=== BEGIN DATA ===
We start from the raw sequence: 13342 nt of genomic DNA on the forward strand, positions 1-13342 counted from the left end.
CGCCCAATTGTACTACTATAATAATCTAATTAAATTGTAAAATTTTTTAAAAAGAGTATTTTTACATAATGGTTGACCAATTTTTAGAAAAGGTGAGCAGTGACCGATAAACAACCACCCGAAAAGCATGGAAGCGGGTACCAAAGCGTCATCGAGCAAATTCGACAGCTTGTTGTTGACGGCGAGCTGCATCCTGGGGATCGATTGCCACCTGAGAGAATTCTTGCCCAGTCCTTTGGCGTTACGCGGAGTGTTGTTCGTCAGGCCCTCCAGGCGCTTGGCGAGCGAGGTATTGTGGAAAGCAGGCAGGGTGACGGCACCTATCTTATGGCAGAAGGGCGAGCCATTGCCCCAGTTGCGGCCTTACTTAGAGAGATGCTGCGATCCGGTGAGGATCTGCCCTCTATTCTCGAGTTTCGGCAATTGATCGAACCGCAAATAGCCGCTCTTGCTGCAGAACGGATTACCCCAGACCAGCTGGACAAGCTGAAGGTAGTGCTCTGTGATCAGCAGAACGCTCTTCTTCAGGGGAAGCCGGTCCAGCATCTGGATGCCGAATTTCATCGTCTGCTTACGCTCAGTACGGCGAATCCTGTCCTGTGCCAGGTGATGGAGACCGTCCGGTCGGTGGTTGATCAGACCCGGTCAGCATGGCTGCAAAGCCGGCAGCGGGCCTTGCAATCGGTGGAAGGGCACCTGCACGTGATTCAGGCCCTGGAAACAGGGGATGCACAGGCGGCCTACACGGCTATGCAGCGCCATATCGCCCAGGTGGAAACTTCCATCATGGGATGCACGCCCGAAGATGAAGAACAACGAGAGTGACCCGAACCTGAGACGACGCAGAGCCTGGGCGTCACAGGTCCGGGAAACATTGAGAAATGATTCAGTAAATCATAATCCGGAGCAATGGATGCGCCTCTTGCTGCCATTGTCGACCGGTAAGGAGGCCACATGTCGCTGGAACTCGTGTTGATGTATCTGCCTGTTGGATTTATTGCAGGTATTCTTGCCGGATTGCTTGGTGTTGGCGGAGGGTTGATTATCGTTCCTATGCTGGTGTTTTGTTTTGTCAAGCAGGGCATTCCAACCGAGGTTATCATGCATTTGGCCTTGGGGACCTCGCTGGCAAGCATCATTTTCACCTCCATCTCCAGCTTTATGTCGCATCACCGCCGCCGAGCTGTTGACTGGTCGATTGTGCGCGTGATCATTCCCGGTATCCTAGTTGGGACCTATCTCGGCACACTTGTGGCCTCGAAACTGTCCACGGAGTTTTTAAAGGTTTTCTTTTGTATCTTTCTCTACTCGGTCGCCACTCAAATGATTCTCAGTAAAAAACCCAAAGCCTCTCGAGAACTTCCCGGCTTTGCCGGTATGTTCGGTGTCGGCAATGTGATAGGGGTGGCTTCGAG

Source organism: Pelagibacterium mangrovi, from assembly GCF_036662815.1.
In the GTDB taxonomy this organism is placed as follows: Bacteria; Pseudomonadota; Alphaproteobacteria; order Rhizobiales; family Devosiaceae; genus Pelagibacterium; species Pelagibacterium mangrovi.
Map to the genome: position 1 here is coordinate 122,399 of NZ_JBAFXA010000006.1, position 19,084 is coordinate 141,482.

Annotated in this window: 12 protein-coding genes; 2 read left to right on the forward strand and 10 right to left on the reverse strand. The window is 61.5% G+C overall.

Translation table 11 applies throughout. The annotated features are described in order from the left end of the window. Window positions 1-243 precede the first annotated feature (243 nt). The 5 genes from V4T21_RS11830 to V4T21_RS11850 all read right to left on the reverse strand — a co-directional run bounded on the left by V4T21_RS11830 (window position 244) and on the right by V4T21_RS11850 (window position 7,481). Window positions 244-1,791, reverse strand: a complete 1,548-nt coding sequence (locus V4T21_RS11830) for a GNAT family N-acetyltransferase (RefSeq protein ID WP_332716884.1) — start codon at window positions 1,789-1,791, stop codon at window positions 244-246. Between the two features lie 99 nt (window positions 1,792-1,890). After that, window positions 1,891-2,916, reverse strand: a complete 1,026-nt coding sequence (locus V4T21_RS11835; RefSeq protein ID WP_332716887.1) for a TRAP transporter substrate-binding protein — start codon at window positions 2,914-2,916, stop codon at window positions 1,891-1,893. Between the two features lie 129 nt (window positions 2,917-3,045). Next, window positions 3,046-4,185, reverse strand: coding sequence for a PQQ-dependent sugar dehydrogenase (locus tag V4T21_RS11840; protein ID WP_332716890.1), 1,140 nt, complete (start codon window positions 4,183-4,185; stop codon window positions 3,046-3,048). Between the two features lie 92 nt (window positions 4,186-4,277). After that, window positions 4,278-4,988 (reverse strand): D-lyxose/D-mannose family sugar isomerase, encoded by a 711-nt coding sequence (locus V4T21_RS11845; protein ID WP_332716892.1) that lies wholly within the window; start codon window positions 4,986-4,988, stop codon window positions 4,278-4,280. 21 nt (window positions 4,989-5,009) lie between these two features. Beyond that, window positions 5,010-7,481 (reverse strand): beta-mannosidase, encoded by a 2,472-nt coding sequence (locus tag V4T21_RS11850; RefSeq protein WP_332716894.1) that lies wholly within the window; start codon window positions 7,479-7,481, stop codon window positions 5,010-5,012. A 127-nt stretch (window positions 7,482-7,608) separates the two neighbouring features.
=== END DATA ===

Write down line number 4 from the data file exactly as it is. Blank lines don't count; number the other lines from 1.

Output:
In the GTDB taxonomy this organism is placed as follows: Bacteria; Pseudomonadota; Alphaproteobacteria; order Rhizobiales; family Devosiaceae; genus Pelagibacterium; species Pelagibacterium mangrovi.